Property Guardians Let Renters Live in Slum Care Home
A property guardianship firm that shoehorned tenants into a derelict care home has been fined for breaking house in multiple occupation rules.
Camelot Guardian Management Company stopped squatters from moving into the commercial property by encouraging tenants to live in the empty properties in return for reduced rents.
But council housing officers were appalled when they found 30 tenants living in a ‘slum’ with blocked fire escapes, overflowing sewers and a room full of containers of foul-smelling clinical waste.
The company had no HMO licence for the property and committed health and safety offences.
Although the company was convicted of 15 HMO offences at Colchester Magistrates Court, the court was limited to imposing a nominal fine of £100 for each as the company went into administration before the hearing.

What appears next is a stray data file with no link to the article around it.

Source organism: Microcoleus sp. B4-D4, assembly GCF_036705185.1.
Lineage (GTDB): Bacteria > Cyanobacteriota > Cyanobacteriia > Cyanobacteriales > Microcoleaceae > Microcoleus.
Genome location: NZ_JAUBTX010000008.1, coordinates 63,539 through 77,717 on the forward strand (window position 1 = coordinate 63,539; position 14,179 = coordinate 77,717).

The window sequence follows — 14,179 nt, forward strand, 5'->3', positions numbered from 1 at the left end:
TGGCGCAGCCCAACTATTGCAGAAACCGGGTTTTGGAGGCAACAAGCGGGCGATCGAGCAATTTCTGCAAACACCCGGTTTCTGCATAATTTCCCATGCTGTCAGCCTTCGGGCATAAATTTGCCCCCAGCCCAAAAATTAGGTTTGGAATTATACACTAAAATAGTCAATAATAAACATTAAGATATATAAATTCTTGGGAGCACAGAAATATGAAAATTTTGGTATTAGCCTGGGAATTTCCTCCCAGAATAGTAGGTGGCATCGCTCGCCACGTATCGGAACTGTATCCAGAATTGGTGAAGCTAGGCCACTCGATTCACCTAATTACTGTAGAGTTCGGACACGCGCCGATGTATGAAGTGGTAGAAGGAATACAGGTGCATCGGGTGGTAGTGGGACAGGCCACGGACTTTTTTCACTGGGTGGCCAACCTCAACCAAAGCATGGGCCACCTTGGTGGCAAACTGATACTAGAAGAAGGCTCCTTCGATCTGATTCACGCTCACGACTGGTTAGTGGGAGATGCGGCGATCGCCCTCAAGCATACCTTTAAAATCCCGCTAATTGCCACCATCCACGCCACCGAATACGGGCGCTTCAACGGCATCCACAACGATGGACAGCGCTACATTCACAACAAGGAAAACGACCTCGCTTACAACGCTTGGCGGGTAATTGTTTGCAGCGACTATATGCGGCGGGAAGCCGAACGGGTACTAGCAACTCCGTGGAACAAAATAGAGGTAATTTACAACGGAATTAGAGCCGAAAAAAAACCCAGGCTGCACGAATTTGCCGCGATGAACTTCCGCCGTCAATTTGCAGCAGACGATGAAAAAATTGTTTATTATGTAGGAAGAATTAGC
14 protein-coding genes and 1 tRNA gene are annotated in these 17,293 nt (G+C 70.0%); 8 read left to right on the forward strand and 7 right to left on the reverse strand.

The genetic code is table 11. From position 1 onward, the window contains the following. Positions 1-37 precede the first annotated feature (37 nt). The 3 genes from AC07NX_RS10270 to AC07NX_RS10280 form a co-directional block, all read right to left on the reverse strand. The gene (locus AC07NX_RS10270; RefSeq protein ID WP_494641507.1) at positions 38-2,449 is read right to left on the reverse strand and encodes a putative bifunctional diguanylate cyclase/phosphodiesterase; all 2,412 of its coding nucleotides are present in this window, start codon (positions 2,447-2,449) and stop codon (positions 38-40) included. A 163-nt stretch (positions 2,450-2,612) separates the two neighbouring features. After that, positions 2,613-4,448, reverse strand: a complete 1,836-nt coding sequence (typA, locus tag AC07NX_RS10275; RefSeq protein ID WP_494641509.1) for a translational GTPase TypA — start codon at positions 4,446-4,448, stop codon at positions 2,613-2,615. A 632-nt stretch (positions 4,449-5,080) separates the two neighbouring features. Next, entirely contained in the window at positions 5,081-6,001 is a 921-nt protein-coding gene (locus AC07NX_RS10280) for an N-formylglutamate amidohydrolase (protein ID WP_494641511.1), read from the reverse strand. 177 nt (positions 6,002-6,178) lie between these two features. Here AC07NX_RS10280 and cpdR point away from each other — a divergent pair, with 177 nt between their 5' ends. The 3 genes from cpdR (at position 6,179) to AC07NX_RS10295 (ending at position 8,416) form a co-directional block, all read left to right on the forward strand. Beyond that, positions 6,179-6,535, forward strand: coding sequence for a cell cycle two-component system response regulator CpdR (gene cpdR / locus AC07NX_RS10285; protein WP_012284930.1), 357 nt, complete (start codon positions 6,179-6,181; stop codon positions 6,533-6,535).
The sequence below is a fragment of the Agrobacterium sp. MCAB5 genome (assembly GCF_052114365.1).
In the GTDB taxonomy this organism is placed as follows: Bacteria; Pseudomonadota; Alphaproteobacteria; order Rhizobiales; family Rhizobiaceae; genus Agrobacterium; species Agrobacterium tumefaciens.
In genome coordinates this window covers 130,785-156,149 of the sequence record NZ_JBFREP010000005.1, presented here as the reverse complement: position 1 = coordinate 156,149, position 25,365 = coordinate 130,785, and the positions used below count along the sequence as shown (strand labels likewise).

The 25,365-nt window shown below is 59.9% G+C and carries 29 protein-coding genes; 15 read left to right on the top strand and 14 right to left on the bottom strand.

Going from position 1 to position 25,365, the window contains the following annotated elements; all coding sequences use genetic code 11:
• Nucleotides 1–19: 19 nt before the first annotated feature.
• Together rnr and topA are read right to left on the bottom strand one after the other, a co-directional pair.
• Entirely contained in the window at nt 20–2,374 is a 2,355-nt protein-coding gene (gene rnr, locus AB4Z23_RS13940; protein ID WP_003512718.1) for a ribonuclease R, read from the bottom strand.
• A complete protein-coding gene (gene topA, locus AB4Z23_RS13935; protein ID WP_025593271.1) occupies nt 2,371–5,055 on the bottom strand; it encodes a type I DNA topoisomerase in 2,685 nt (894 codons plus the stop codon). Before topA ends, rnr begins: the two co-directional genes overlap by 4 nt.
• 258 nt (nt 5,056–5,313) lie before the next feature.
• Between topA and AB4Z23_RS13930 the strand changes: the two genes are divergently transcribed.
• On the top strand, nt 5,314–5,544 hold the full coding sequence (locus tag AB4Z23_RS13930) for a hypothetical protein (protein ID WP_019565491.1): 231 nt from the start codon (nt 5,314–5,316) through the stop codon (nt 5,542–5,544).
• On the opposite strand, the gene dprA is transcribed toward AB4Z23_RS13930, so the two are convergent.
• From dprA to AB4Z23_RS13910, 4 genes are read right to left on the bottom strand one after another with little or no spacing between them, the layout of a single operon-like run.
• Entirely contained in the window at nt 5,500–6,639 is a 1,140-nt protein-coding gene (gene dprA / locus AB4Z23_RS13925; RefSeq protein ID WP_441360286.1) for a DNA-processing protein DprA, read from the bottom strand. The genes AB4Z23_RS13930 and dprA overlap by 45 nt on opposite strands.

The court also ordered the company should pay £10,000 costs.
Online estate agent Claire Ainsworth was convicted of fraud in her absence at Blackburn Magistrates Court. She took £5,000 from a home's sale after inflating the buyer's price.
Letting agent Masons Estates (East Anglia) and directors Jay and Ralph Bernard were ordered to pay fines and costs of £25,357 for allowing tenants to live in an unsafe and unlicensed HMO.
The home had dangerous electrical wiring, missing smoke detectors, poorly maintained water supply and drainage, filthy floors, unsafe sockets, unsafe light fittings, dangerous stairways and rubbish in the garden.
After denying the charges, the directors and the company were found guilty of 17 HMO offences. In defending, Ian Persaud told the court neither director nor the firm knew about the state of the property.
"These cases normally concern defendants who knew something should have been done and failed to deal with it," he said.
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